Exercise: Evaluate the Quality of Your Outlines and Rough Drafts
Below, we have listed a series of questions you should ask yourself to evaluate the quality of your outlines and rough drafts.
Central Player or Supporting Cast?
For essays that ask you to tell a story, are you the central player in the story you have in mind or are you a member of the supporting cast? With very few exceptions, you need to write stories where you play the starring role, as those are the stories that will help the admissions officers get to know you better.
Did the experience occur recently?
It is usually best if the stories happened within the last there years. There is some leeway on this criterion if an older story is especially powerful. Just bear in mind, that the longer ago it happened, the more impact the story needs to have to warrant its inclusion in your essay set.
Does the essay feature Valued Qualities and Fit Qualities?
Review your essay drafts objectively and ask yourself if they will do a great job of demonstrating the Valued Qualities and Fit Qualities in action.
Will the essay score top marks?
Review our discussion of the eight essay types and determine if this essay content (as imagined in it’s completed form) would score top marks for this essay type. For example, if this is a leadership essay, did you rally other people and motivate them to work together to achieve an important shared vision or goal? You would cross off any stories where you were working on your own, and focus on the stories in which you made an impact by leading others.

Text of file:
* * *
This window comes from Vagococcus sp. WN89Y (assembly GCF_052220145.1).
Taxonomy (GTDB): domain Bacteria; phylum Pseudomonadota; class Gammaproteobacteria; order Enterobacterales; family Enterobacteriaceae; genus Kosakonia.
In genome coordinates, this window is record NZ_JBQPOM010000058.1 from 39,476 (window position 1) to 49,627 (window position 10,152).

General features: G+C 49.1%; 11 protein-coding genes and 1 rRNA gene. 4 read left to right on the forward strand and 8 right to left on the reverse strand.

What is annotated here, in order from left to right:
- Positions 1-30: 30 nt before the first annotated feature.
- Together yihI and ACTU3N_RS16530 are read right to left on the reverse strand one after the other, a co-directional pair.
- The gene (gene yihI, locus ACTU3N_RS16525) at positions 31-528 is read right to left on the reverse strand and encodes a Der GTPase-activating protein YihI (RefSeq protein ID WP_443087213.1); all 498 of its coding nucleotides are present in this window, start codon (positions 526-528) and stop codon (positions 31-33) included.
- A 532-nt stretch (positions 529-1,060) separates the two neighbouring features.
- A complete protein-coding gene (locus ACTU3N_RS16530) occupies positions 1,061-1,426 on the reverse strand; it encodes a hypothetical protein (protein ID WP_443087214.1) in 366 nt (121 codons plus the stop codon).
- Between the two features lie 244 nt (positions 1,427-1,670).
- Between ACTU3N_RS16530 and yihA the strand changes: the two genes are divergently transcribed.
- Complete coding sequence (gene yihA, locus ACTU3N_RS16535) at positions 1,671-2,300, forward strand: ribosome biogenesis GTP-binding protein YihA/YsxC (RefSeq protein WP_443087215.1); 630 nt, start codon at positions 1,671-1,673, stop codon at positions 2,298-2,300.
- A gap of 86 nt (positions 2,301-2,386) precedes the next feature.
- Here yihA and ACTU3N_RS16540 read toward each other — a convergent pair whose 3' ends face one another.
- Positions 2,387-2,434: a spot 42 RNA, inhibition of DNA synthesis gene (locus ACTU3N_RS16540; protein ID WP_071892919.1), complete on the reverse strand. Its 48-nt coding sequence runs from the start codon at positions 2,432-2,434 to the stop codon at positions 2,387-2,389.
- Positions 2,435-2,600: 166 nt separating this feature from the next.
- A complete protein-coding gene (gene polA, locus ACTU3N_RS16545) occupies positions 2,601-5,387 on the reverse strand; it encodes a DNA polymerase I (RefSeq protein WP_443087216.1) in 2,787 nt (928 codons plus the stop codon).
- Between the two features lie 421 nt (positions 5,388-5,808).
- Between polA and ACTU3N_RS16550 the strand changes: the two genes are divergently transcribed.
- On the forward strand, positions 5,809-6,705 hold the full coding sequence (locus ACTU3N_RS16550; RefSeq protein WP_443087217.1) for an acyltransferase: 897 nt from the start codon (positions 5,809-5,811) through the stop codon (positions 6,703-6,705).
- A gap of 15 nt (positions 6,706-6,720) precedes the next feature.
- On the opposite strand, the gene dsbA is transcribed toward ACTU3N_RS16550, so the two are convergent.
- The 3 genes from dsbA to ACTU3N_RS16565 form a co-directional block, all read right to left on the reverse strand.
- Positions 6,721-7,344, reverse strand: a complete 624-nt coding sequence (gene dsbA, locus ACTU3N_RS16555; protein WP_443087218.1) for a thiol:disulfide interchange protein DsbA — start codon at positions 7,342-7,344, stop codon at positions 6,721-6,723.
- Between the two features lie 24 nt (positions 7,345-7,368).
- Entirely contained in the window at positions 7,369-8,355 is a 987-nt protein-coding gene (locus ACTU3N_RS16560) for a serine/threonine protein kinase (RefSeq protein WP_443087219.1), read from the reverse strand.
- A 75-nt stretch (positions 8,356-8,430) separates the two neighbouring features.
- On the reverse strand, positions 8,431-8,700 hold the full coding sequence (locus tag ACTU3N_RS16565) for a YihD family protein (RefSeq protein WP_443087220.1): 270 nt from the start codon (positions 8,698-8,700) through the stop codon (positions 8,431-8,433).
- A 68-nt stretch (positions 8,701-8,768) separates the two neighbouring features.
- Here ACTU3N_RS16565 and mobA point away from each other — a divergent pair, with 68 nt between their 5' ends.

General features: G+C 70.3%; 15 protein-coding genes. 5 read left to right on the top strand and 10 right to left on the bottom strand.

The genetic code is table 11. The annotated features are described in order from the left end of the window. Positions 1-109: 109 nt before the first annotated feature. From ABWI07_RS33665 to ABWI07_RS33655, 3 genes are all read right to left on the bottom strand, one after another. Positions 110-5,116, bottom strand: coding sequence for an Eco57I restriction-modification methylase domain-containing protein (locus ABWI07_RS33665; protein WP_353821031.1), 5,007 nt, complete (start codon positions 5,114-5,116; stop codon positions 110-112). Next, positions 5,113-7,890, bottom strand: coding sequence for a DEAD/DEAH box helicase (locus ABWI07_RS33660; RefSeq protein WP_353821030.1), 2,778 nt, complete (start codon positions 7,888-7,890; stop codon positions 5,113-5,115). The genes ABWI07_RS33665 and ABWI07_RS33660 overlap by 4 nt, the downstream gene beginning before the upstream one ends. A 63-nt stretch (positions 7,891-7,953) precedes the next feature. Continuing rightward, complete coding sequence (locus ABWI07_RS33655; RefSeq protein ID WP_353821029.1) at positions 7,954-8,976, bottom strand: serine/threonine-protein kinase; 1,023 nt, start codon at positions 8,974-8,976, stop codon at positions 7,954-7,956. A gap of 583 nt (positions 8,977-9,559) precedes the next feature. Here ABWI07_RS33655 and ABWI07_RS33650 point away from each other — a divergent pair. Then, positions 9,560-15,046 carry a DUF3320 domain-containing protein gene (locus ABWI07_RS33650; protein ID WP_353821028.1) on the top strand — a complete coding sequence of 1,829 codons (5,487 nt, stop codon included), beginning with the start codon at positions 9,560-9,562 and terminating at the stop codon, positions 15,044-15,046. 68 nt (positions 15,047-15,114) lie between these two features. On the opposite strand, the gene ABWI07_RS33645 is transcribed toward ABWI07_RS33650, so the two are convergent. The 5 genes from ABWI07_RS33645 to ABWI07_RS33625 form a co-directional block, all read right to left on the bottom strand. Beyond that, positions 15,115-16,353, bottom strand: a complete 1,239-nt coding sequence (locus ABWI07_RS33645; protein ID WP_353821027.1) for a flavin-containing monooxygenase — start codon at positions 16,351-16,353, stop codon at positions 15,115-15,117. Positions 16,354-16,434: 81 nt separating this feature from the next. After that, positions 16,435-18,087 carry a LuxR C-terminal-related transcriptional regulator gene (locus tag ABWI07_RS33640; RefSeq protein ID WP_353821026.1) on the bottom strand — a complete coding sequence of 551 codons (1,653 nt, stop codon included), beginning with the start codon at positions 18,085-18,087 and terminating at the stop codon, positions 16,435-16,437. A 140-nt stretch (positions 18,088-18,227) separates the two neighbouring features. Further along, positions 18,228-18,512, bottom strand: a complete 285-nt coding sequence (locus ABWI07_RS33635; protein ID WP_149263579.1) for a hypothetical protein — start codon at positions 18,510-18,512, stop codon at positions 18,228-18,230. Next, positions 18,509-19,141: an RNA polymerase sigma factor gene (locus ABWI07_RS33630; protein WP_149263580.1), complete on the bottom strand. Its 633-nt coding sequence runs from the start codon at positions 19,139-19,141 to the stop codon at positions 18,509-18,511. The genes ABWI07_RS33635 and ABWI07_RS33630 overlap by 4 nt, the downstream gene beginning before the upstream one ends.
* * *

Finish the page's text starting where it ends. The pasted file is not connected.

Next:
Does the story hold together?
Another important test is if you think the essay can be written with a clear beginning, middle, and end within the word count provided. You need to choose stories that can be told in a succinct way. For example, instead of writing about a trip around the world, perhaps you can focus on a portion of the trip that was particularly meaningful.
Will admissions officers be able to understand the story easily?
A related question to ask is will the story be easy for admissions officers to understand without a great deal of background or technical knowledge. Keep in mind that you will not have the space to tell a story that requires an elaborate set-up in 500 words or less.
Unit Review: How to Choose Your Topics and Stories
- To choose your best essay material begin with Valued Qualities, identify the purpose of the question asked, brainstorm possibilities and then choose the top stories that supply the kind of evidence that admissions officers are looking for.
- Don’t start writing until you understand what the question is asking and how to score top marks. Be sure the Valued Qualities and Fit Qualities are top of mind.
- The achievements that emerged as the strongest ones in your resume preparation work will often also make the best essays.
- Select essay topics and stories that: 1) feature you as the hero; 2) occurred recently; 3) show off your Fit Qualities; 4) satisfy the criteria for top marks; 5) hang together well; and 6) can be easily understood within the word count provided.